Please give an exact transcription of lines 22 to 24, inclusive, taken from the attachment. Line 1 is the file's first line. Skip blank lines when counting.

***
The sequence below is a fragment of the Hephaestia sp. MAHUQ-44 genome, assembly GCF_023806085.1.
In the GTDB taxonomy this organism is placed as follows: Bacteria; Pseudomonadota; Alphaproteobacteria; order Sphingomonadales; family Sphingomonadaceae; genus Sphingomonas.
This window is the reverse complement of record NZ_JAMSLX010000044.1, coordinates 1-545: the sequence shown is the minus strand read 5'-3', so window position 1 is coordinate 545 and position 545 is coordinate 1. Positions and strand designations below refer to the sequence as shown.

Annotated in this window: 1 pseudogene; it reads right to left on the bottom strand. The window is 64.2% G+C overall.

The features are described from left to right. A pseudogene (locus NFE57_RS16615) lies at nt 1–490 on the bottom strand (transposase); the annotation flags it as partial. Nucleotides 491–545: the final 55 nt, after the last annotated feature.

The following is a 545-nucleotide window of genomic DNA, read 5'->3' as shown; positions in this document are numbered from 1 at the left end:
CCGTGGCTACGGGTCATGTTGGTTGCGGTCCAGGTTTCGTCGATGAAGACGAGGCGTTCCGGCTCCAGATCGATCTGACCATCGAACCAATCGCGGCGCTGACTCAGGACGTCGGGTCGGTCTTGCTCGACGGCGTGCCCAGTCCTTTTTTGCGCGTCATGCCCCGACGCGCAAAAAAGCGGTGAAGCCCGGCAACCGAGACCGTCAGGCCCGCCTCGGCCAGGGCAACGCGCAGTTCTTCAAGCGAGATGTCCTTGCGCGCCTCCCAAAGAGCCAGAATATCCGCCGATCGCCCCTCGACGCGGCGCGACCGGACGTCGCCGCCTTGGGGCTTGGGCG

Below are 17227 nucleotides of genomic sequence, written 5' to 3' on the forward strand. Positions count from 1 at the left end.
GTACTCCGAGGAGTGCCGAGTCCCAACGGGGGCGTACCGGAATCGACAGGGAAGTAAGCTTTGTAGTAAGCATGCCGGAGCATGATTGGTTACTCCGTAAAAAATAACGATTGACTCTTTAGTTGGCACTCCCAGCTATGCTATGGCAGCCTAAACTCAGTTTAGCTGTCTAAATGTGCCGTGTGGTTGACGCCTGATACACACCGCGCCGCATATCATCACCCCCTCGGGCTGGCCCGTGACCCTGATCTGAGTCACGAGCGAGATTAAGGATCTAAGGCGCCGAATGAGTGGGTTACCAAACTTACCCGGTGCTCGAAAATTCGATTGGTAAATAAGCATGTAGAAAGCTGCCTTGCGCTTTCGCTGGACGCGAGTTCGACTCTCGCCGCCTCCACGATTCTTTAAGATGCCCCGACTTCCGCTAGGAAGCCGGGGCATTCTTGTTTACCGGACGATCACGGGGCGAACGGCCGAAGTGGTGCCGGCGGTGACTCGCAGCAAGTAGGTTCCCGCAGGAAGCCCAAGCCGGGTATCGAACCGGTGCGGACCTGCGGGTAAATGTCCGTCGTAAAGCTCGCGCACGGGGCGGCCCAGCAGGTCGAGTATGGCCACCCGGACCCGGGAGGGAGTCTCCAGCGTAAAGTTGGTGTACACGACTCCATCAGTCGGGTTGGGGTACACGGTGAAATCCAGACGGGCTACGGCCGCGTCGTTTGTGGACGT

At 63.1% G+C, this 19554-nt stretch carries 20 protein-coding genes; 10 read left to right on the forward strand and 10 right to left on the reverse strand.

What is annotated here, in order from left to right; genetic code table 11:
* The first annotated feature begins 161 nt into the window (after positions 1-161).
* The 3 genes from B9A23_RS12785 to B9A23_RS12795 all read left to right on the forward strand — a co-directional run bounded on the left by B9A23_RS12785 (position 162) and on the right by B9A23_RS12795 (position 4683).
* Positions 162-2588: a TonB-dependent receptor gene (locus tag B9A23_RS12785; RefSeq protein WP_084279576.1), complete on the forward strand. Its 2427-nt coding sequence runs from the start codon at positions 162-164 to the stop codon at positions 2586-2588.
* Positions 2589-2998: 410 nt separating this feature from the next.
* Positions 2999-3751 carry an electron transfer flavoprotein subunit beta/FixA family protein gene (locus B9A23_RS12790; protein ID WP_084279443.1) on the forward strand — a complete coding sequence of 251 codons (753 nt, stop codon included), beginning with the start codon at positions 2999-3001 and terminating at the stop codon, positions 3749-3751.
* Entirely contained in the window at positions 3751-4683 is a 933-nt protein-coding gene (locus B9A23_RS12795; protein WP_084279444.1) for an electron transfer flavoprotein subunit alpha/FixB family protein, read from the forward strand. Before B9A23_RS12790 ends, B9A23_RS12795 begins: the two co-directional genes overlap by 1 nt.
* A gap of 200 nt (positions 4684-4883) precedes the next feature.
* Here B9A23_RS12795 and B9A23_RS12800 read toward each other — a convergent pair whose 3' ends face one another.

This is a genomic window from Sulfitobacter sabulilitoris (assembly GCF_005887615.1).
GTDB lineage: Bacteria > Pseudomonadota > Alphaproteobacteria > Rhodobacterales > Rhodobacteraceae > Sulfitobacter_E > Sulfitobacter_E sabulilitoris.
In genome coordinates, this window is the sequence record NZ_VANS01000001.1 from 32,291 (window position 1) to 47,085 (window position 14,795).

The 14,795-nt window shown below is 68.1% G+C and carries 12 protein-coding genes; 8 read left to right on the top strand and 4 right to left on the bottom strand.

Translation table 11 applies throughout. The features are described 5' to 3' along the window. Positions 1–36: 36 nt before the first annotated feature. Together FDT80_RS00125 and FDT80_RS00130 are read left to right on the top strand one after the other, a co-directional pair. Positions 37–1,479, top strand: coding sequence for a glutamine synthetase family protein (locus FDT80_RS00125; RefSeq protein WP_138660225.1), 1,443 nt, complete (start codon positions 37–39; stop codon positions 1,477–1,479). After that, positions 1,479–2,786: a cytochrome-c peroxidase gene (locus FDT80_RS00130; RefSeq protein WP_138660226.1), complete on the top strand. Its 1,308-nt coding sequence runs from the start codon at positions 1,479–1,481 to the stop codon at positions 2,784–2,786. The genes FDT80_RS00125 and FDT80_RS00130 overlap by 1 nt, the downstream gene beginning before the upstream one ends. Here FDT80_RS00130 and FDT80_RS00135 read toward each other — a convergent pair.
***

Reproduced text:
In genome coordinates, this window is the sequence record NZ_VANS01000001.1 from 32,291 (window position 1) to 47,085 (window position 14,795).

The 14,795-nt window shown below is 68.1% G+C and carries 12 protein-coding genes; 8 read left to right on the top strand and 4 right to left on the bottom strand.

Translation table 11 applies throughout. The features are described 5' to 3' along the window. Positions 1–36: 36 nt before the first annotated feature. Together FDT80_RS00125 and FDT80_RS00130 are read left to right on the top strand one after the other, a co-directional pair. Positions 37–1,479, top strand: coding sequence for a glutamine synthetase family protein (locus FDT80_RS00125; RefSeq protein WP_138660225.1), 1,443 nt, complete (start codon positions 37–39; stop codon positions 1,477–1,479). After that, positions 1,479–2,786: a cytochrome-c peroxidase gene (locus FDT80_RS00130; RefSeq protein WP_138660226.1), complete on the top strand. Its 1,308-nt coding sequence runs from the start codon at positions 1,479–1,481 to the stop codon at positions 2,784–2,786. The genes FDT80_RS00125 and FDT80_RS00130 overlap by 1 nt, the downstream gene beginning before the upstream one ends. Here FDT80_RS00130 and FDT80_RS00135 read toward each other — a convergent pair.